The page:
Axolotls are carnivores and locate food by smell. They enjoy a varied diet, for which you have many options! We suggest changing it up from time to time, axolotls love the hunt of live food but are quite happy to eat prepared food most of the time. Here’s a list of tried-and-tested Axolotl food that will keep your Axolotl in fine shape!
- Pellets are an affordable and convenient food source for axolotls, but be careful to select a pellet designed for carnivores (some pellets won’t contain enough protein and the correct vitamins/minerals). We particularly like the Hikari sinking pellets for Carnivores. These absorb water quickly but keep their shape, so they don’t cause any problems to your axies digestion. Click here to purchase.
- Bloodworms (available frozen or freeze-dried)
- Frozen bloodworms are a popular choice for axolotls, however they can be messy if dropped straight into your aquarium. If you choose bloodworms, you make like to consider a feeding bowl or jar to keep all the worms in one place. Bloodworms are usually sold in a blister pack, and are available to purchase online or from your local aquarium store. Click here to purchase.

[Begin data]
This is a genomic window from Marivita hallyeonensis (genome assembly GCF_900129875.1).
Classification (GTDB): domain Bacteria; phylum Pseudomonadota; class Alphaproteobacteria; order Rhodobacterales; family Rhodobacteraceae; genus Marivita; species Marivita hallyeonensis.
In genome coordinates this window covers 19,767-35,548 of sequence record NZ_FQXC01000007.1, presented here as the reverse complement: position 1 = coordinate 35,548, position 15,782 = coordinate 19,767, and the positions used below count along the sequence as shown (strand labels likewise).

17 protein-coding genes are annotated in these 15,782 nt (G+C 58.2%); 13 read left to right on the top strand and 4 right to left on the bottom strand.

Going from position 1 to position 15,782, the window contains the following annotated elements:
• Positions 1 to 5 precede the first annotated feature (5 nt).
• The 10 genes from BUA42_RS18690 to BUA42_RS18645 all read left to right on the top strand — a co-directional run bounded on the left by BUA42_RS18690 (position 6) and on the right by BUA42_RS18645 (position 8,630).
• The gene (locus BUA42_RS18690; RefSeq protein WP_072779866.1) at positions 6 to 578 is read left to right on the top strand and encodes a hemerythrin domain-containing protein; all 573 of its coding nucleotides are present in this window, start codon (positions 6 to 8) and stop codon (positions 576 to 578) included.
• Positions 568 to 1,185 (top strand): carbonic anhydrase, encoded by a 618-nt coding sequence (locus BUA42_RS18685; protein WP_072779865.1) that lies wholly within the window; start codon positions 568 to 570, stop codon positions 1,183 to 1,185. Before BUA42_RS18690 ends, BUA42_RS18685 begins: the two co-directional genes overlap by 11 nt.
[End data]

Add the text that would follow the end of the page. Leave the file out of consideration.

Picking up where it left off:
- Freeze dried bloodworms are a convenient option, although seemingly less favoured by axolotls. We suggest soaking the freeze dried worms first and then administering them in the same way as frozen bloodworms. Click here to purchase.
- Small pieces of low-fat raw meat.
- Perfect for young Axolotls, these are also known as water fleas! Somewhat similar to brine shrimp, you can purchase the eggs and grow these yourself. Click here to purchase.
- Waxworms. Click here to purchase.
- Brine Shrimp
- Feeder Fish
You may choose to simply drop the food into your aquarium, or:
- Use Tweezers to feed. This provides movement, and also ensures the food is not left decaying in the aquarium for too long.
- Use a food bowl. This keeps all the food to one area and is easier to remove any uneaten food.
Axolotls are suction feeders, and for this reason the choice of substrates are limited (see our housing page for more information). The general rule is, if you are using a gravel use one larger than the axolotl’s head. Otherwise, use very fine sand or go bare-botton.
Hatchlings require a special diet, please read about it here in our ‘raising fry’ section.